The comparison of psychological scales as hospitalization predictors between adult and elderly suicide attempters.Am J Emerg Med. 2021 Sep; 47:131-137.AJ
During the process of managing suicide attempters in the emergency department (ED), the importance of hospitalization has been emphasized. Lethality and intent have been suggested as hospitalization determinants of suicide attempters, but their predictive values remain limited in adult and elderly populations.
Using prospectively collected the ED-based Suicide Registry, data from suicide attempters over 18 years old was retrospectively studied (2010-2020). The enrolled participants were divided into adult (N = 832) and elderly (>65 years, N = 378) groups. Suicide lethality and intent were assessed by the Risk-Rescue Rating Scale (RRRS) and Suicide Intent Scale (SIS), respectively. The moderating effects of age on the relationship between the psychological scales and hospitalization were examined by entering the interaction terms into a multivariable regression model. The predictive ability of each scale for hospitalization was evaluated in terms of performance and goodness-of-fit.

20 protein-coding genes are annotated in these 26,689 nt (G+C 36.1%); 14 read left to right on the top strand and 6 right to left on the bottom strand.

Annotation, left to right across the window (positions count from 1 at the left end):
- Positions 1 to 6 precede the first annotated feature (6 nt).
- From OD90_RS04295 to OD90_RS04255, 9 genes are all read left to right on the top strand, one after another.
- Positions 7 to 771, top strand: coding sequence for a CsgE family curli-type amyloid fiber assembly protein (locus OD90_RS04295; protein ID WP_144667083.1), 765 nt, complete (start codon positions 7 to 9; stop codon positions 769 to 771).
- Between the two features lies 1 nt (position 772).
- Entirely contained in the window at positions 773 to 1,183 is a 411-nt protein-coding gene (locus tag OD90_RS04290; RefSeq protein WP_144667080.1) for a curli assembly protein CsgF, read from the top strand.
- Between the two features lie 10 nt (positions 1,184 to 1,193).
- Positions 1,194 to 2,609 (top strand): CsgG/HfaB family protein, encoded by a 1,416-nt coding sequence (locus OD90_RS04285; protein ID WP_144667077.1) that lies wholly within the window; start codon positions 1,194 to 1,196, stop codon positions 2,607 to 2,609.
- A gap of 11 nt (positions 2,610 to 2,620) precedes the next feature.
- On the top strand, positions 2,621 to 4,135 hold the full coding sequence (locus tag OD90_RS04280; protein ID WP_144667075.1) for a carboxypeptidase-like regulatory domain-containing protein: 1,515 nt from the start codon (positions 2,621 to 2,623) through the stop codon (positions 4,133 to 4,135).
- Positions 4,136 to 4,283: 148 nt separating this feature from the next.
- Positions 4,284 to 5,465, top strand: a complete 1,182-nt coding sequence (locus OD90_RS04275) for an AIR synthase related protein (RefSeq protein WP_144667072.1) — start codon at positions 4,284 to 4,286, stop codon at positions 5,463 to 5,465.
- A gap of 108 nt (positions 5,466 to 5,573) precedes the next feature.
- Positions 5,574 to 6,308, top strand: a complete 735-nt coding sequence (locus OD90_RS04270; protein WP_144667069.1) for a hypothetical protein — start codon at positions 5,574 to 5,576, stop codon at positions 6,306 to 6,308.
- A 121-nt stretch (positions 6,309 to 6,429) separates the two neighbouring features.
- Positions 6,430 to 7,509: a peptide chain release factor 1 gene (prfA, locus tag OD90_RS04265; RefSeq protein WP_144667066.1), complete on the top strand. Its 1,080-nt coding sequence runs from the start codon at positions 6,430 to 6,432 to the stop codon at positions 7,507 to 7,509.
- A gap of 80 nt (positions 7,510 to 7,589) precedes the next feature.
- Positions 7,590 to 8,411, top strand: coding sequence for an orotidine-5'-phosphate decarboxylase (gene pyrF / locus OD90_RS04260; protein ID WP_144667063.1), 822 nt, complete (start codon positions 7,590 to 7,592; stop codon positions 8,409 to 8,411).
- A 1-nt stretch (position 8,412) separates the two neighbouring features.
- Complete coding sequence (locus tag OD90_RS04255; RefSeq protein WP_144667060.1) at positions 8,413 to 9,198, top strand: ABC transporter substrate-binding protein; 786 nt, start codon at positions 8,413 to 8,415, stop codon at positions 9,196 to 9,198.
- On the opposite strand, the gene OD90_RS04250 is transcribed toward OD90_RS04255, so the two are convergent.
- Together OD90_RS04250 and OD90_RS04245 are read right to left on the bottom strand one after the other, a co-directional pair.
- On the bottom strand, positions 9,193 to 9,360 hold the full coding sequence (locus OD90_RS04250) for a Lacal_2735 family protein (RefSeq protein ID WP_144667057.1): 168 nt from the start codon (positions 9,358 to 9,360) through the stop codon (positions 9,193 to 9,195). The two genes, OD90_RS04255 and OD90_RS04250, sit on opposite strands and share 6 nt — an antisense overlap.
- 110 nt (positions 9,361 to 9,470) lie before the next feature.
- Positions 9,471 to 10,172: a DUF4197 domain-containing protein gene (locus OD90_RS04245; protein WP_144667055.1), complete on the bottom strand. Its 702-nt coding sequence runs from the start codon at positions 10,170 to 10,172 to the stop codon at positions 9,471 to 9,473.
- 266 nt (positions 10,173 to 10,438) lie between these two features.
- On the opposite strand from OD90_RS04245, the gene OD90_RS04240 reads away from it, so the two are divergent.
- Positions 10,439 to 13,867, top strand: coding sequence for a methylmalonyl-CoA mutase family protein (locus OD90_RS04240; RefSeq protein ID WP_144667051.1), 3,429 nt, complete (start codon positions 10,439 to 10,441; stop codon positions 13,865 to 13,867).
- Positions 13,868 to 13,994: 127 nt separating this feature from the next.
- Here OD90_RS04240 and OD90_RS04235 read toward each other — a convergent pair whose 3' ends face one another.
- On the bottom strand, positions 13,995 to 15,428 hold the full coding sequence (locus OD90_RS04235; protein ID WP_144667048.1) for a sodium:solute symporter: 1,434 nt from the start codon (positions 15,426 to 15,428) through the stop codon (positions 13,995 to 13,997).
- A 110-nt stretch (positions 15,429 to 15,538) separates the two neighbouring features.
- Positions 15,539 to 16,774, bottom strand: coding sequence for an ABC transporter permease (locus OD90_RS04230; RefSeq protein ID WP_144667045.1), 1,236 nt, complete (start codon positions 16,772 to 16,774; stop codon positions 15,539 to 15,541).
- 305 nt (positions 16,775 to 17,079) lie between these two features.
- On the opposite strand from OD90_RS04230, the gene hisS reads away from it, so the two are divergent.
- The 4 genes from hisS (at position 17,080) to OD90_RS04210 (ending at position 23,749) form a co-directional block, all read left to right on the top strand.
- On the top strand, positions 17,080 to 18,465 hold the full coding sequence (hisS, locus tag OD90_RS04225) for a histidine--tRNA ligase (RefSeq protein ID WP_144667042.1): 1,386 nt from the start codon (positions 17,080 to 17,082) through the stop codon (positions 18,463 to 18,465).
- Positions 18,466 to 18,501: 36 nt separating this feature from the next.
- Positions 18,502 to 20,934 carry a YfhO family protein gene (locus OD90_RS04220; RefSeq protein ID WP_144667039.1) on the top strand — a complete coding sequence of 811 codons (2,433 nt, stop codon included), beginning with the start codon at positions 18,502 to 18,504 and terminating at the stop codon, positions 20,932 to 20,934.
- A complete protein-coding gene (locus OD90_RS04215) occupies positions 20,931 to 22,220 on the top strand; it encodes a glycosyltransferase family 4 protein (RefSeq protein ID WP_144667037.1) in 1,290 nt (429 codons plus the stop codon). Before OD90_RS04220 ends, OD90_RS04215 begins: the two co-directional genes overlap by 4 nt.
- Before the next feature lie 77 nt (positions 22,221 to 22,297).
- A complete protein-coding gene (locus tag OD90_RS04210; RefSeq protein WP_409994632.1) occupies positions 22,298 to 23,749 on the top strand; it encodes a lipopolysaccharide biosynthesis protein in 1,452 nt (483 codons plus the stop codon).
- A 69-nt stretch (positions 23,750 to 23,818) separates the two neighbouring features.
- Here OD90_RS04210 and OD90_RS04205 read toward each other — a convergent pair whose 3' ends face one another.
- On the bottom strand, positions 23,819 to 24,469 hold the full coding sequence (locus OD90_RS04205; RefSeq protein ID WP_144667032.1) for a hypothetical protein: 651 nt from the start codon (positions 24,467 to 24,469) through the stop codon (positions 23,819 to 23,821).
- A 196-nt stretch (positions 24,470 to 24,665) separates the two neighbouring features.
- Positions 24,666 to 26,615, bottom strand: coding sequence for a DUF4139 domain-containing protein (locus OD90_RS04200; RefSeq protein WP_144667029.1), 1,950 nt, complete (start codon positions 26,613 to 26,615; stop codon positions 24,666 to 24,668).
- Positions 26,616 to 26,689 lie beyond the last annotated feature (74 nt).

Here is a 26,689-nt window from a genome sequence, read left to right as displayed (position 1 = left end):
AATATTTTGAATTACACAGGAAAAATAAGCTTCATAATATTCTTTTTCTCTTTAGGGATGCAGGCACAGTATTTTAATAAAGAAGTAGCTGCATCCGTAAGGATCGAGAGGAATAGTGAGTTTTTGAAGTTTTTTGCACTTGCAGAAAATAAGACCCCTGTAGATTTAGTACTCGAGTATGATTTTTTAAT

Both scales' scores in both age groups were significantly higher in hospitalized patients than non-hospitalized patients. Interaction result indicated that only the odds of RRRS for hospitalization significantly differed by age group. Moreover, the predictive performance for hospitalization significantly differed by age group in RRRS but not SIS. In predicting hospitalization, the AUC of the RRRS was significantly higher than that of the SIS in the elderly group but not in the adult group. Comparing the two groups, the RRRS of the elderly group tended to have higher AUC than the adult group, whereas the AUC of the SIS was similar. The RRRS in both groups had a better overall fit compared to the SIS for hospitalization, but its best overall fit and strength with greater power were observed in the elderly group.
The age-by-RRRS interaction is significantly associated with hospitalization, and the RRRS implementation as a hospitalization determinant is more useful and suitable for elderly suicide attempters than for adult suicide attempters in an emergency setting.